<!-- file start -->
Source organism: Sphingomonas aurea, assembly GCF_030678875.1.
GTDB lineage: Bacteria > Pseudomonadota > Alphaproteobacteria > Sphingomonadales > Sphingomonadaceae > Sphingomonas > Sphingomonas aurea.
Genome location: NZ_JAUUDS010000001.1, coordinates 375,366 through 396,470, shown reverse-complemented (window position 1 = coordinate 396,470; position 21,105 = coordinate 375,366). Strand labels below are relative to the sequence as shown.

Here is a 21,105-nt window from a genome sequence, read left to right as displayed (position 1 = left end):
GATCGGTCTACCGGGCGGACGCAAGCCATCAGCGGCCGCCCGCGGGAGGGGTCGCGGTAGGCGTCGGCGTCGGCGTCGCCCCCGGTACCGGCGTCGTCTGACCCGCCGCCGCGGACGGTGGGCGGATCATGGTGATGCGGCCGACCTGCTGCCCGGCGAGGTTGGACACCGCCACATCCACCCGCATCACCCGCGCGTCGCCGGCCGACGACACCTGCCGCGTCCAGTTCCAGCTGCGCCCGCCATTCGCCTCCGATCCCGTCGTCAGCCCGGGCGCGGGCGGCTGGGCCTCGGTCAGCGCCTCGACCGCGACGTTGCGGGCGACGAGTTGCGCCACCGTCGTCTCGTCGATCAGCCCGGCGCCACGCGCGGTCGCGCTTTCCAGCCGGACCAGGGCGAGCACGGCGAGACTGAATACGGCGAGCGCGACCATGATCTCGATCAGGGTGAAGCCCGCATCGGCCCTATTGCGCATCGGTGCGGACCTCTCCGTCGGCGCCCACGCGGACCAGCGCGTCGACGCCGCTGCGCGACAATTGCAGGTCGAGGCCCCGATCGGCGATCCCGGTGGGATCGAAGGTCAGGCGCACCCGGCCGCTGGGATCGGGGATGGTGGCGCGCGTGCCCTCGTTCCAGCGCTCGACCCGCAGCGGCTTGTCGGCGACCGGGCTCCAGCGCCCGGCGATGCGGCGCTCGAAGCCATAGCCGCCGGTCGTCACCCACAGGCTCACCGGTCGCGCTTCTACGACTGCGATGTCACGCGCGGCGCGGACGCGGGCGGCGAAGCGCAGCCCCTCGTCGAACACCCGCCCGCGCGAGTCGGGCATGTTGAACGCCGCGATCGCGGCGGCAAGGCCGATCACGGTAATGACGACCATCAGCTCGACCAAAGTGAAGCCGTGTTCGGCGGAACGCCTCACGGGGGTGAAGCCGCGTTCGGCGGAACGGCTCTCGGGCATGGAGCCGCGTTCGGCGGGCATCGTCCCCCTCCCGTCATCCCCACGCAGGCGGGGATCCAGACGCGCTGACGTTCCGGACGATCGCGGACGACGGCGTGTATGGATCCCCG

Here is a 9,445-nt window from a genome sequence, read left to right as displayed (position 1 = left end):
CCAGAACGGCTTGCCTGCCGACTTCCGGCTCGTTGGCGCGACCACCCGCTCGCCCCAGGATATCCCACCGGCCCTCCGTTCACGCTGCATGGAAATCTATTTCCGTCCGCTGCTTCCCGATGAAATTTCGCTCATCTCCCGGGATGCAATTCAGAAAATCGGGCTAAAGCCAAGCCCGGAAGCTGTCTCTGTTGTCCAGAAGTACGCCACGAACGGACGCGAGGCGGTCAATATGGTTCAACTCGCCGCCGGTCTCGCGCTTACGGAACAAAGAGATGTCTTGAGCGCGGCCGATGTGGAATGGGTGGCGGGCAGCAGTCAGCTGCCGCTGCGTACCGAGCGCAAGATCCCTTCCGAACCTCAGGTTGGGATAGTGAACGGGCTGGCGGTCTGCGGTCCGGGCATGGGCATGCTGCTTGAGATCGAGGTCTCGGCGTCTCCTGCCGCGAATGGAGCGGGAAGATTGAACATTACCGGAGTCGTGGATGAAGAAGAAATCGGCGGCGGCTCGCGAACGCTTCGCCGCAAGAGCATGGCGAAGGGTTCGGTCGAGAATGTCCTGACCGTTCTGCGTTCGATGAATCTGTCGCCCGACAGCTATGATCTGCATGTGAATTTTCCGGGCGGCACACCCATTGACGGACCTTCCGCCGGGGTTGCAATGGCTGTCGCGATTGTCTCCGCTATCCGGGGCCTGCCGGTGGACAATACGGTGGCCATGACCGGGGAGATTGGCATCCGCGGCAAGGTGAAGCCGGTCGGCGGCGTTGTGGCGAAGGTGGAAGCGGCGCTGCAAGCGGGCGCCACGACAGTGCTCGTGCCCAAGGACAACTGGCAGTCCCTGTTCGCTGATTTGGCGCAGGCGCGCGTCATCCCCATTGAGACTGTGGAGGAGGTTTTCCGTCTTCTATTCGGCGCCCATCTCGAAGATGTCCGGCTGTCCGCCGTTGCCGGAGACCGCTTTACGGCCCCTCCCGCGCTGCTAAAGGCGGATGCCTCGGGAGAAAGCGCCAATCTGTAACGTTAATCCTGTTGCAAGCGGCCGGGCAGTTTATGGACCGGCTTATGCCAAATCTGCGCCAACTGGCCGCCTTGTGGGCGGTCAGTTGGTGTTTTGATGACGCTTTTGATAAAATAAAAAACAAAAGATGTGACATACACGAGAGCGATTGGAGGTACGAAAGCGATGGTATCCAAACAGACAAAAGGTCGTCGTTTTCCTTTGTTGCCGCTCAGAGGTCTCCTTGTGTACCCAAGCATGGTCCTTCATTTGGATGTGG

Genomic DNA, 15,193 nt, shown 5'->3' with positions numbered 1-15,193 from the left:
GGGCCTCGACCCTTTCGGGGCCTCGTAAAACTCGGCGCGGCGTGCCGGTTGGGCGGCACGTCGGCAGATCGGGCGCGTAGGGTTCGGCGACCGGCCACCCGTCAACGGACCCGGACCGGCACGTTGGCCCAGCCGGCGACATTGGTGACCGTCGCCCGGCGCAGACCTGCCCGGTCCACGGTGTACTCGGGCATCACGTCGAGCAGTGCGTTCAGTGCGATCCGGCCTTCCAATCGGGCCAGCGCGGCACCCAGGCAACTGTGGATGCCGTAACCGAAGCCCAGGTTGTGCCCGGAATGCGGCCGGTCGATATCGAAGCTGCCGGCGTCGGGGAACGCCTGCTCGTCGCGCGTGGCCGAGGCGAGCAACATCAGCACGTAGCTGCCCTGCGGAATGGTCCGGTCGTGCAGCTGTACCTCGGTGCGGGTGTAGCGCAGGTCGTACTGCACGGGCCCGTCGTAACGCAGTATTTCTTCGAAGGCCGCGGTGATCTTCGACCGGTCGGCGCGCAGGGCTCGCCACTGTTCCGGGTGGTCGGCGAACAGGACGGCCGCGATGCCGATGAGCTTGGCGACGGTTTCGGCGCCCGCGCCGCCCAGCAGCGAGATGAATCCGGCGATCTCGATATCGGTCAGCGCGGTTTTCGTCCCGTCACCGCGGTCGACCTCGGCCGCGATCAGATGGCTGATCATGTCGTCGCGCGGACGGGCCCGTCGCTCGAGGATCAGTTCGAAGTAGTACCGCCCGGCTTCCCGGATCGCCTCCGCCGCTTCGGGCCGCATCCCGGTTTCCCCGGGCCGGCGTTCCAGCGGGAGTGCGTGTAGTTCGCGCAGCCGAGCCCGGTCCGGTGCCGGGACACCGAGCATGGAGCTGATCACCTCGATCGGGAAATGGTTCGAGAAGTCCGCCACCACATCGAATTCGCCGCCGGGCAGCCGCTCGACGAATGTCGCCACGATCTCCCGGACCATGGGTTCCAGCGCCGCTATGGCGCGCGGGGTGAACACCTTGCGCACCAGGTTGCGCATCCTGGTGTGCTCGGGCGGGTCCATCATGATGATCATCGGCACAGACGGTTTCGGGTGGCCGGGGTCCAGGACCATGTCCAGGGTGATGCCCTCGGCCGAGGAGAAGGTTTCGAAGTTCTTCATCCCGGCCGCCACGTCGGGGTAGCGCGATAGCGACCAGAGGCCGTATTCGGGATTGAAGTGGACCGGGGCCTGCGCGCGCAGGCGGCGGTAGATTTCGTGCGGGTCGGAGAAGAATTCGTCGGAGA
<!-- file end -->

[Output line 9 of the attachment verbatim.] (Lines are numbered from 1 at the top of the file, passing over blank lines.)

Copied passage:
GGGCCTCGACCCTTTCGGGGCCTCGTAAAACTCGGCGCGGCGTGCCGGTTGGGCGGCACGTCGGCAGATCGGGCGCGTAGGGTTCGGCGACCGGCCACCCGTCAACGGACCCGGACCGGCACGTTGGCCCAGCCGGCGACATTGGTGACCGTCGCCCGGCGCAGACCTGCCCGGTCCACGGTGTACTCGGGCATCACGTCGAGCAGTGCGTTCAGTGCGATCCGGCCTTCCAATCGGGCCAGCGCGGCACCCAGGCAACTGTGGATGCCGTAACCGAAGCCCAGGTTGTGCCCGGAATGCGGCCGGTCGATATCGAAGCTGCCGGCGTCGGGGAACGCCTGCTCGTCGCGCGTGGCCGAGGCGAGCAACATCAGCACGTAGCTGCCCTGCGGAATGGTCCGGTCGTGCAGCTGTACCTCGGTGCGGGTGTAGCGCAGGTCGTACTGCACGGGCCCGTCGTAACGCAGTATTTCTTCGAAGGCCGCGGTGATCTTCGACCGGTCGGCGCGCAGGGCTCGCCACTGTTCCGGGTGGTCGGCGAACAGGACGGCCGCGATGCCGATGAGCTTGGCGACGGTTTCGGCGCCCGCGCCGCCCAGCAGCGAGATGAATCCGGCGATCTCGATATCGGTCAGCGCGGTTTTCGTCCCGTCACCGCGGTCGACCTCGGCCGCGATCAGATGGCTGATCATGTCGTCGCGCGGACGGGCCCGTCGCTCGAGGATCAGTTCGAAGTAGTACCGCCCGGCTTCCCGGATCGCCTCCGCCGCTTCGGGCCGCATCCCGGTTTCCCCGGGCCGGCGTTCCAGCGGGAGTGCGTGTAGTTCGCGCAGCCGAGCCCGGTCCGGTGCCGGGACACCGAGCATGGAGCTGATCACCTCGATCGGGAAATGGTTCGAGAAGTCCGCCACCACATCGAATTCGCCGCCGGGCAGCCGCTCGACGAATGTCGCCACGATCTCCCGGACCATGGGTTCCAGCGCCGCTATGGCGCGCGGGGTGAACACCTTGCGCACCAGGTTGCGCATCCTGGTGTGCTCGGGCGGGTCCATCATGATGATCATCGGCACAGACGGTTTCGGGTGGCCGGGGTCCAGGACCATGTCCAGGGTGATGCCCTCGGCCGAGGAGAAGGTTTCGAAGTTCTTCATCCCGGCCGCCACGTCGGGGTAGCGCGATAGCGACCAGAGGCCGTATTCGGGATTGAAGTGGACCGGGGCCTGCGCGCGCAGGCGGCGGTAGATTTCGTGCGGGTCGGAGAAGAATTCGTCGGAGA